Carmelita McGrath (1960-)
Carmelita McGrath was born in Branch, St. Mary's Bay, in 1960. Her poetry has earned her recognition as one of the most gifted of Newfoundland's contemporary poets. Her first book of poems, Poems on Land and on Water (Killick Press, 1992) appeared in 1992. In 1998 she was the winner of the Atlantic Poetry Prize for her second book of poems, To the New World (Killick Press, 1997). In lyrical free verse, she explores what it is to be a woman, a lover, a mother, a daughter, a child of the bay now living in the city.
Among McGrath's strengths are an ease with the talking voice, a talent for the striking image or conjunction of images which create complex emotional resonance, and a humour that lightens the dark. Her work continues to deepen, as the publication of the chapbook Ghost Poems (Running the Goat Books and Broadsides, 2001) makes clear. The poem that follows, “Booman,” published in that chapbook, gives some sense of her distinctive qualities:
Beware the shadowy booman in the evening garden,
a spectre from the years the grass grew high
as houses. Beware the moment when the light is unsure.
There he'll be waiting,
all smoke and shadow and shimmer-shape.
With the crook of his finger, he'll beckon you over
'cross the crimped summer hay he'll call you, say
“My, you're after getting some nice fat legs.
My, what a grand big girl.”
Once he appeared in a cellar door;
he was not there a second before.
His face wavered in the heat haze
and it was not night, but the burnished
centre of an August day.
I caught his gaze upon my scrawny shape
like a small, chill wind from nowhere,
rising and teasing and falling,
all in a moment and gone.
The booman waited, found me late
at night on a city street
where trees were thick and crowds thin,
tried to frig me, frighten me
but I got away with loud curses,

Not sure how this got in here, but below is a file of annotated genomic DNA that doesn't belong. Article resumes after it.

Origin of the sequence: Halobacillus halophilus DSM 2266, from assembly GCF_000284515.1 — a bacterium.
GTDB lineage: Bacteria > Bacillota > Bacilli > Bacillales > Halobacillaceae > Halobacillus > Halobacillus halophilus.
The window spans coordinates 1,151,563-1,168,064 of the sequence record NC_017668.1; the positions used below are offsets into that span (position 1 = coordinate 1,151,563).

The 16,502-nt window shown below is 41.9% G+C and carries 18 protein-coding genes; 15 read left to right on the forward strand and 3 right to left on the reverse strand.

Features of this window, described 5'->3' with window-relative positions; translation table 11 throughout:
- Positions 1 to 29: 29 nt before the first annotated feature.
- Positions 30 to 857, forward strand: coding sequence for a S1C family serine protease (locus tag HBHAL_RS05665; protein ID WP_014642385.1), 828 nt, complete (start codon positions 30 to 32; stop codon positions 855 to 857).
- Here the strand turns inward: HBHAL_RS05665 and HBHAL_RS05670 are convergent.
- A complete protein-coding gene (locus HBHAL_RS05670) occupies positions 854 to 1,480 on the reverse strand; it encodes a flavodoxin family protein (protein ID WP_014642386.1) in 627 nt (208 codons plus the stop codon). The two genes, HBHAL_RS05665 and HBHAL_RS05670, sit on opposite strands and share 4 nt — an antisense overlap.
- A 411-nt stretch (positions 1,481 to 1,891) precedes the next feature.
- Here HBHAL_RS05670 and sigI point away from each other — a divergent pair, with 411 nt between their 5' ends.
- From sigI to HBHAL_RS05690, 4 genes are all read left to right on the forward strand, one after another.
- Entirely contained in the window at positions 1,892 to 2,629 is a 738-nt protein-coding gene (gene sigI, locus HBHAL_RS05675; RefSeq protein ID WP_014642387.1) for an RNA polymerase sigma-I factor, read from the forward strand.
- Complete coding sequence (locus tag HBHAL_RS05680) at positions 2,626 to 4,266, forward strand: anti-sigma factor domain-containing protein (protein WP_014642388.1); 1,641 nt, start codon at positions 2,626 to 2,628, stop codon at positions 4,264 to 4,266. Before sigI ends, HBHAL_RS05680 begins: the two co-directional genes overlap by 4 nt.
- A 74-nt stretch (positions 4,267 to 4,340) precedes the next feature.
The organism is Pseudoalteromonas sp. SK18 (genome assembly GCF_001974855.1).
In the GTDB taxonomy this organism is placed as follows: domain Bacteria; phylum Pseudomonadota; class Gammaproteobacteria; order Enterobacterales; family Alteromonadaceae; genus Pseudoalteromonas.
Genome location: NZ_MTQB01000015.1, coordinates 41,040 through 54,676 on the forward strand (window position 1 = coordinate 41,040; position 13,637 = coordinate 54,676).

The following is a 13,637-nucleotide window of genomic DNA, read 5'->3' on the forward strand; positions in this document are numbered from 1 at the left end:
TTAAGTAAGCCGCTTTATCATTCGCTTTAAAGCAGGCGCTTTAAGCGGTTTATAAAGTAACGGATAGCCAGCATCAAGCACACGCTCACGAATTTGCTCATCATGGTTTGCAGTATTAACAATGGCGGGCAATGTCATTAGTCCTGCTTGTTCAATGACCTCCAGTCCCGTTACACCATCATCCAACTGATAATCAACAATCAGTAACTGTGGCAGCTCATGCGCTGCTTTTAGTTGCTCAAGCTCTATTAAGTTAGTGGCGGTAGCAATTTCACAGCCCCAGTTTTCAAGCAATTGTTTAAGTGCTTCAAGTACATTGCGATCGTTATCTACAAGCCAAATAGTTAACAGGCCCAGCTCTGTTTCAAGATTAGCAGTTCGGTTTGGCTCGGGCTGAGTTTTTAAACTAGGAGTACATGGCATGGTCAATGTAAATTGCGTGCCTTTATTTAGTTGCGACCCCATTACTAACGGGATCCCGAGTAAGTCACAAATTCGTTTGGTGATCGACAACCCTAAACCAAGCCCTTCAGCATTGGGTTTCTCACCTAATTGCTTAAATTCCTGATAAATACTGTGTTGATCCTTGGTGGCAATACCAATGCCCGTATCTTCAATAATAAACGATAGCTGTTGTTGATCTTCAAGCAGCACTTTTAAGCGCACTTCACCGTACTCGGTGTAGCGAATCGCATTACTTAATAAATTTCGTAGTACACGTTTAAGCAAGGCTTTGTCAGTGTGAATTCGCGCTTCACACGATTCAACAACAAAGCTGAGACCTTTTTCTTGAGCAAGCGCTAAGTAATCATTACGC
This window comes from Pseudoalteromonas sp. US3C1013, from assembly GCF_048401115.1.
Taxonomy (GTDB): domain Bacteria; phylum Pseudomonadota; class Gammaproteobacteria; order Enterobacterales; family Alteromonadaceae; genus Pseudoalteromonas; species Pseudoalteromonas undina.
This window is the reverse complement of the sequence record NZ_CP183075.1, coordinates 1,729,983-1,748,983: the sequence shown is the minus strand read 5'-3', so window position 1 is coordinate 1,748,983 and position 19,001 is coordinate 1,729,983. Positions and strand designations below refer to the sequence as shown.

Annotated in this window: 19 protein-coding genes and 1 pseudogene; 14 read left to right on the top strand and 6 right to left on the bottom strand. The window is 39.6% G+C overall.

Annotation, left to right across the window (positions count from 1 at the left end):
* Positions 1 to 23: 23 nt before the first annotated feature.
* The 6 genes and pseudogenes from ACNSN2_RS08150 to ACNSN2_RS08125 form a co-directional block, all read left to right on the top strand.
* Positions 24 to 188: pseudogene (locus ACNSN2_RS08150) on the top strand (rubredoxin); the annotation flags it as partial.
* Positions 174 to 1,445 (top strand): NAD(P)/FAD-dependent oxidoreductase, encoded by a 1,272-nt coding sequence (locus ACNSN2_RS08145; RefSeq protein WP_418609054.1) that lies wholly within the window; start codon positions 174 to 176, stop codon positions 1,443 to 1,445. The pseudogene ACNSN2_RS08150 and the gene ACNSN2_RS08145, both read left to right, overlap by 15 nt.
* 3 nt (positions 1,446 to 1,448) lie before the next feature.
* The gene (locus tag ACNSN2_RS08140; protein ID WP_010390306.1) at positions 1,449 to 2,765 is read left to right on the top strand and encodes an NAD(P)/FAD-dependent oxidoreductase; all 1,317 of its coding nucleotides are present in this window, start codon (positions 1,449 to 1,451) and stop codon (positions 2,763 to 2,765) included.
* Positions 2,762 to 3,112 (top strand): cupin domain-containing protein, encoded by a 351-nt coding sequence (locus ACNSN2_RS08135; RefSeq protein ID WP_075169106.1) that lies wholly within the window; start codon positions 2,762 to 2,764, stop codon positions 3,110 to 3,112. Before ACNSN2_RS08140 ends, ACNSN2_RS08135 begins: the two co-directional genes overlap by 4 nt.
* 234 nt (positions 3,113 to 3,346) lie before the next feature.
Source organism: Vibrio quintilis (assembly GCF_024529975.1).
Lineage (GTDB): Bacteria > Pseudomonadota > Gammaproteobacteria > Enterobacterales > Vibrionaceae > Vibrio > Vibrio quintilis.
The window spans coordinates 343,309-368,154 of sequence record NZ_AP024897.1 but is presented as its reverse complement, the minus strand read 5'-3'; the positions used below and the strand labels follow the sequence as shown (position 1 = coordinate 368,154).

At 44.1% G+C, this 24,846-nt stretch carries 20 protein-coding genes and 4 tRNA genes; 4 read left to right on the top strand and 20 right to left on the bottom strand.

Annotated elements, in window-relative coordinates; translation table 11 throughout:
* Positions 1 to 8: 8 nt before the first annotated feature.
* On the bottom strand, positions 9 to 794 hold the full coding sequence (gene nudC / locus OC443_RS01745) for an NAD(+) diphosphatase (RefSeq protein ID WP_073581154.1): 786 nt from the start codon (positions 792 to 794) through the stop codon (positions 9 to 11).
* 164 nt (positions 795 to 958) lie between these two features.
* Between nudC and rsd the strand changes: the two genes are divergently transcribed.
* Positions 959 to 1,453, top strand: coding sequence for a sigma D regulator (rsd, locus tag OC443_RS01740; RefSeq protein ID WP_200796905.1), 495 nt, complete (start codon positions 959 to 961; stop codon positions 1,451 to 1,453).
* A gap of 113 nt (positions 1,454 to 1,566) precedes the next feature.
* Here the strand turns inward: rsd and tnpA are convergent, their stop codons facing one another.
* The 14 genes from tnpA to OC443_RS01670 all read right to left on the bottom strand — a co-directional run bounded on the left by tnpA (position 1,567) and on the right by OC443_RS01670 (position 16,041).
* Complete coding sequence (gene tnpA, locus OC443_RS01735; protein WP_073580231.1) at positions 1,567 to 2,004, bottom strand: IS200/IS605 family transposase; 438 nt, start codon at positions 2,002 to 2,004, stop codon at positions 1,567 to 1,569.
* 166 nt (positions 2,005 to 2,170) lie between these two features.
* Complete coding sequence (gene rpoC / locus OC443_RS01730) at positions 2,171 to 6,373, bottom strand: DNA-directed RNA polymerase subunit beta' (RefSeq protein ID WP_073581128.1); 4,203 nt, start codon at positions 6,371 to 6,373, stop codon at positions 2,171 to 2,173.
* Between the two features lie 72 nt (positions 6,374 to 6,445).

the pump of my grand girl's legs. I still expect him
some nights on some streets
where the dark lies heavy and sweet and deep
as the grass where I first found him.
The best protection is to never discount him.
For some sense of McGrath's views about her poetry, see Jeanette Lynes' interview in Words Out There: Women Poets in Atlantic Canada (Roseway Publishing, 1999).
McGrath now lives in downtown St. John's where she works as a writer and free-lance editor. She received degrees in arts (English) and education from Memorial University of Newfoundland in the early 1980s and had a brief stint teaching in Labrador, an experience which may have influenced her first work of fiction, Walking to Shenak (Killick Press, 1994).
Other Writing Ventures
In addition to publishing poetry, McGrath has written a collection of short stories, Stranger Things Have Happened (Killick Press, 1999) and a children's book, The-Dog-Next-Year (Tuckamore Books, 2001). Her short-story collection won the Writers' Alliance/Bennington Gate Newfoundland Book Award and was short-listed for the Thomas Raddall Atlantic Fiction Award. Her book for children has been short-listed for the 2002 Writers' Alliance Provincial Book Award. McGrath has written reviews for various magazines and for the CBC radio review series, The Book Girls.
McGrath's poetry has been anthologized in a variety of collections, among them Land, Sea and Time (Breakwater), Wild on the Crest (Jeroboam), Signatures (Eastern Edge Gallery, in co-operation with Killick), Poetry Nation, the anthology of North American fusion poetry (Véhicule). Her work has also been featured on CBC radio and on television (on Writing on the Wall, a WTN series, and on Channel 9's Personal Portraits series in 1994). She has been invited to read her poems in St. John's, Halifax, Montreal, Ottawa, Toronto and Vancouver.
Newfoundland Writers' Community Involvement
McGrath has been an active member of the Newfoundland writers' community, contributing much to the development of The Writers' Alliance of Newfoundland and Labrador, and serving in most executive positions with the organization (including that of president). She has also participated in national writers' organizations, The Writers' Union and The League of Canadian Poets, as a representative for the region of Nova Scotia and Newfoundland. She served for a time as an editor of TickleAce magazine and as a member of the editorial collective for Waterlily magazine. Through her editing of fiction and non-fiction, in particular for Killick Press with whom she has worked for several years, she has made a considerable contribution to literary production in the province.